We left Isla Mujeres on Monday, to travel a day south for a stay in Puerto Morelos. It’s a much smaller, quiet fishing town. We’d waited for good winds, choosing a day with light winds from the northeast, and waves predicted for 3-4 feet. Our trip down went smoothly, except for a slight hiccup at the point off of Cancun, where we encountered 12 foot swells.
We’re learning that there are always decent sized swells in the open ocean, aside from whatever waves are predicted. When a point of land juts out, it seems to create a “pinch point”of sorts. The swells, waves and current here can make for a confused mess (which is what happened to us as we approached Mexico).
We’d been fighting the current that was traveling north, causing our speed to slow to 4.5 knots (we like to travel at 6). I convinced Scott to put the paravanes down, even though that slows our speed even more. He’d been fighting it, worried that an even slower speed meant we wouldn’t arrive before dark. Once around the point, we moved closer to shore. This took us out of the current and brought our speed up…back on schedule again!
There is a reef that sits off of Puerot Morelos, so we had to go south and then come back up on the other side to get to where we planned to anchor. When we arrived, there was a sizable group of buoys, marking a swim area, and several closely placed mooring balls. Scott chose a spot between the mooring balls and the swim area to drop anchor. We had no sooner finished anchoring and turning off the motor, when a boat came over to inform us that the we were in a national park. We weren’t allowed to anchor, due to the baby coral that they were encouraging to grow on the sea floor.
We were directed to take a mooring ball..”but not that one, it’s weak.” Ok, check, not that one, so we headed to the next ball. They came along side, waving and saying, “go to that one, this one might be weak.” Really? There were only five balls, and one was designated for catamarans that bring snorkelers daily, so that left two possible choices. We headed to the next ball that they pointed us to.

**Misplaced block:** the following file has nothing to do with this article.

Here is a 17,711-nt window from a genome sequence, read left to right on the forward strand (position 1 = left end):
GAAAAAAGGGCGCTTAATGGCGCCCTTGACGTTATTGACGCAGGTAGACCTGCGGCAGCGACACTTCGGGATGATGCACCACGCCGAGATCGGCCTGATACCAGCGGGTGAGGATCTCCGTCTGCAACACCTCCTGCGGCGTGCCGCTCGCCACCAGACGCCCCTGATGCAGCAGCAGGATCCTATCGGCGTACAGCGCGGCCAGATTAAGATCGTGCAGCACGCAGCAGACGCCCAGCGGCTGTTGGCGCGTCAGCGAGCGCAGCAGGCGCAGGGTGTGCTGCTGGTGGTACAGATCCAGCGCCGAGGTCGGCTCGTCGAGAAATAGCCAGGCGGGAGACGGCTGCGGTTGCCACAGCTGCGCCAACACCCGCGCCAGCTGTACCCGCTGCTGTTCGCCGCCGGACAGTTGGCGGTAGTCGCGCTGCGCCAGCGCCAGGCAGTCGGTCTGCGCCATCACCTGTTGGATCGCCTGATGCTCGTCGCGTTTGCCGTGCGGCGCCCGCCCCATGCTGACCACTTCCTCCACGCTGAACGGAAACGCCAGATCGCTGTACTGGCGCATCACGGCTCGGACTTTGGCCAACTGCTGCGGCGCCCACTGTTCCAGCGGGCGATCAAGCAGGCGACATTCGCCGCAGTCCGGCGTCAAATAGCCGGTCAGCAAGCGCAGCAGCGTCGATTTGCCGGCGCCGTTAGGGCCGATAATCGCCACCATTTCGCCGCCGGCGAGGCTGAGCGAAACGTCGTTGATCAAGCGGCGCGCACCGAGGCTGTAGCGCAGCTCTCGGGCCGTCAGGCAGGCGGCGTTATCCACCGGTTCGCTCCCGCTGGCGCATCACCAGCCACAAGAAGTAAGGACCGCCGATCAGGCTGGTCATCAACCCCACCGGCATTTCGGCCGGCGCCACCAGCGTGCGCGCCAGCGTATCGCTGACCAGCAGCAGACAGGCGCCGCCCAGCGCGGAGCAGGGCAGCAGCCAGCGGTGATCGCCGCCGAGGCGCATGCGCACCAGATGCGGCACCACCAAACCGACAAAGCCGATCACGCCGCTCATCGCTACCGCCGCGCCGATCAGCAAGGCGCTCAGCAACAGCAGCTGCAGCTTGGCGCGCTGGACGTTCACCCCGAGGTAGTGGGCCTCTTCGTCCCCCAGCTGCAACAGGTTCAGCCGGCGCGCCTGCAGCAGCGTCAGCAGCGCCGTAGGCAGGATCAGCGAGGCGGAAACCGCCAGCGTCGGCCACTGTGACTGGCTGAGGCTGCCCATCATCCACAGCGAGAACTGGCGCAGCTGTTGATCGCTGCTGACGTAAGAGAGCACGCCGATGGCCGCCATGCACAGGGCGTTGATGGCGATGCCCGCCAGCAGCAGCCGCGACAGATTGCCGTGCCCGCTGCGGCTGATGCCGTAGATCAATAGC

Now, mooring balls usually consist of a large floating buoy on top of the water, that is firmly (hopefully, firmly) anchored to something on the ground below. Coming off of the buoy is a line with a metal loop, or pendant. You grab the line with your boat hook, bringing the pendant up toward your bow so that you can thread your line through it, and tie off to your bow. Like this:
The two mooring balls that were left had no line, jut a metal loop on top. Like this:
Our bow sits nine feet off of the waterline, so there was no way we could grab and thread the thing from that distance. Scott gave it a shot, grabbing the pendant with a boat hook, but the ball started to move away. Both the boat hook and Scott’s arm were fully extended, so when the ball moved away, he had to let go. Unfortunately, the boat hook stayed hooked to the stupid pendant….before slipping off and bobbing along in the water.
Plan B was for Scott to use the boat hook we had left (thank goodness we travel with two of practically everything) to grab the ball from our swim platform, thread it from there and then walk it up toward our bow.
While we were at whits end with this ball, the park ranger boat was fiddling with the remaining ball. They waved us to that ball, where they had tied a line with a loop at the end so that we could grab and thread it. Mercifully, they brought the loop end over to our bow, so we could just lean down and get it. They also retrieved our boat hook! As we were tying off, they told Scott that if the winds picked up he could put his anchor out in the sand, to help hold us. Really?? Because that sounds like anchoring, which you’ve told us is not allowed! These balls are obviously not used much, and must be really iffy.
So we’re here in Puerto Morelos, tied to our trusty mooring ball! Just a few photos.
“Shells Sink, Dreams Float. Life’s Good On Our Boat!”